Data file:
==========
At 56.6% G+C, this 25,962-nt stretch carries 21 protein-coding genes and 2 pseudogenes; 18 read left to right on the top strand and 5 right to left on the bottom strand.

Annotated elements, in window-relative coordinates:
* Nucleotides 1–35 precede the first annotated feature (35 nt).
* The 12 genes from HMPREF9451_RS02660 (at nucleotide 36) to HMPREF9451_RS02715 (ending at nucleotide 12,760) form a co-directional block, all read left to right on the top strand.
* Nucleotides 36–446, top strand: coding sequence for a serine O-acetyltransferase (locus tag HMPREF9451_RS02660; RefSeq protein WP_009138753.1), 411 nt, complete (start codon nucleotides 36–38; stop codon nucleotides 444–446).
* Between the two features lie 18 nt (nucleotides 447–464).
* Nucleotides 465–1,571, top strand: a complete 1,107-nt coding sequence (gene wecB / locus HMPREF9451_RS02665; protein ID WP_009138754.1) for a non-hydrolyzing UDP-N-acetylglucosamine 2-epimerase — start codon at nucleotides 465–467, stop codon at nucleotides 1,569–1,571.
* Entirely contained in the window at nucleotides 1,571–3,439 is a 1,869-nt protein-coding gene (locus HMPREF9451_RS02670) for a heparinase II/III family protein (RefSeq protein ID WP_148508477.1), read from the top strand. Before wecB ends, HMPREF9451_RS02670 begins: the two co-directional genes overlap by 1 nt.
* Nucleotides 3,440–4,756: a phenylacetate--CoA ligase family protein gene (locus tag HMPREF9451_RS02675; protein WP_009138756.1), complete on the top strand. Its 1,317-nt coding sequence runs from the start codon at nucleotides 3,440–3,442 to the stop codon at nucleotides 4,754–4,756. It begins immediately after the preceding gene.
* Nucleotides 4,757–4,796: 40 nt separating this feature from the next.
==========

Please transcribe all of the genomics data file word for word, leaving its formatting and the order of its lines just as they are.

At 56.6% G+C, this 25,962-nt stretch carries 21 protein-coding genes and 2 pseudogenes; 18 read left to right on the top strand and 5 right to left on the bottom strand.

Annotated elements, in window-relative coordinates:
* Nucleotides 1–35 precede the first annotated feature (35 nt).
* The 12 genes from HMPREF9451_RS02660 (at nucleotide 36) to HMPREF9451_RS02715 (ending at nucleotide 12,760) form a co-directional block, all read left to right on the top strand.
* Nucleotides 36–446, top strand: coding sequence for a serine O-acetyltransferase (locus tag HMPREF9451_RS02660; RefSeq protein WP_009138753.1), 411 nt, complete (start codon nucleotides 36–38; stop codon nucleotides 444–446).
* Between the two features lie 18 nt (nucleotides 447–464).
* Nucleotides 465–1,571, top strand: a complete 1,107-nt coding sequence (gene wecB / locus HMPREF9451_RS02665; protein ID WP_009138754.1) for a non-hydrolyzing UDP-N-acetylglucosamine 2-epimerase — start codon at nucleotides 465–467, stop codon at nucleotides 1,569–1,571.
* Entirely contained in the window at nucleotides 1,571–3,439 is a 1,869-nt protein-coding gene (locus HMPREF9451_RS02670) for a heparinase II/III family protein (RefSeq protein ID WP_148508477.1), read from the top strand. Before wecB ends, HMPREF9451_RS02670 begins: the two co-directional genes overlap by 1 nt.
* Nucleotides 3,440–4,756: a phenylacetate--CoA ligase family protein gene (locus tag HMPREF9451_RS02675; protein WP_009138756.1), complete on the top strand. Its 1,317-nt coding sequence runs from the start codon at nucleotides 3,440–3,442 to the stop codon at nucleotides 4,754–4,756. It begins immediately after the preceding gene.
* Nucleotides 4,757–4,796: 40 nt separating this feature from the next.